Much of the time we photographers are concerned with sharpness—how to make a photo that is “tack sharp,” how to manage depth-of-field (or even how to focus stack), how to get the best out of autofocus, and relearning the lost craft of manually focusing.
I’m here to tell you that intentionally creating an image with blur, one that is not in focus, or is focused on the “wrong” place, or in which the duration the shutter is open does not stop motion, can be a great expression of the craft and art of photography.
In Silhouettes (shown above) the blur was created by focusing extremely close in the foreground (with a telephoto lens) rather than on the figures that make up the composition.
So this is a focus blur, rather than a motion blur (the image was photographed at La Defense in Paris at 180mm, 1/500 of a second, f/6.3, and ISO 200). In point of fact, this image is about the semi-abstracted figures and the pattern of their relationship with each other. This negative-space pattern is only created because the figures themselves are blurred.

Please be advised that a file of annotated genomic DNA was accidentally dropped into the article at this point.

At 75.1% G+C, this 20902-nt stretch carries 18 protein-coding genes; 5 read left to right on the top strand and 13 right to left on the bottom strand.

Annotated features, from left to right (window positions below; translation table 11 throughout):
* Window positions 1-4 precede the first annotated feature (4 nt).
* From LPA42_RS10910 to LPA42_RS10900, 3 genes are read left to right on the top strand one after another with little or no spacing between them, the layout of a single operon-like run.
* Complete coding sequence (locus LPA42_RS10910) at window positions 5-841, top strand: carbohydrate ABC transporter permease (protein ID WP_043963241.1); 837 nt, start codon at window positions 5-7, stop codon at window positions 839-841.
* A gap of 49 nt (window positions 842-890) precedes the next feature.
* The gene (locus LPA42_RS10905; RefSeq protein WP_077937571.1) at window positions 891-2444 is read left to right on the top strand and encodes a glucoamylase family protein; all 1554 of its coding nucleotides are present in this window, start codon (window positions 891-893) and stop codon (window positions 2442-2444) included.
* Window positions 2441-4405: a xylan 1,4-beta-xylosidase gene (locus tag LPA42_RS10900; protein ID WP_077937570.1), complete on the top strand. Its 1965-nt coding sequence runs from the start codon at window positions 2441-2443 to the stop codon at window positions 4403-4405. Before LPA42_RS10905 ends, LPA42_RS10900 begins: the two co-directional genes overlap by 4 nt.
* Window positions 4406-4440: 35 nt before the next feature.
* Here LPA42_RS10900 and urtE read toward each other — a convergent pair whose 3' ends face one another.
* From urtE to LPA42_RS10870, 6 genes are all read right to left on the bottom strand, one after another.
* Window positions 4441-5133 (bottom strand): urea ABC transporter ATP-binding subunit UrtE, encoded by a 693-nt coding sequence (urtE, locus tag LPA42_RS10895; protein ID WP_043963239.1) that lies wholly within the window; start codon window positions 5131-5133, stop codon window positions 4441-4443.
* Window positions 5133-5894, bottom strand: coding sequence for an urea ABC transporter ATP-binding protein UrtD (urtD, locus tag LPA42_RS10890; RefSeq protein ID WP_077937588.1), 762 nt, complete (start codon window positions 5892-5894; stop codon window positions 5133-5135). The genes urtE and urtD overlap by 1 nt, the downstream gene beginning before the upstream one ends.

By the way, using a slow shutter speed to blur motion, or throwing a lens out of focus are far from the only way to produce a blurring effect, which is also sometimes called a “soft focus” effect. A classical approach to creating the soft focus look is to put something in front of the lens, such as a nylon stocking or a filter coated with Vaseline. Raindrops on a lens also work to blur the outlines and contours of the subject you are photographing.
Obviously, it is also possible to add various kinds of blur in post-production, although somehow I never get quite the same blurring look as when I generate my blurs in the camera.
So next time you get out there photographing, and if perhaps a sharply-focused image isn’t working, consider playing and experimenting with blur: motion blur, focus blur, shoving something in front of the lens blur. Long live blur!
You can get more of the context of my blurred Silhouette image in a related story: Stairs at La Defense.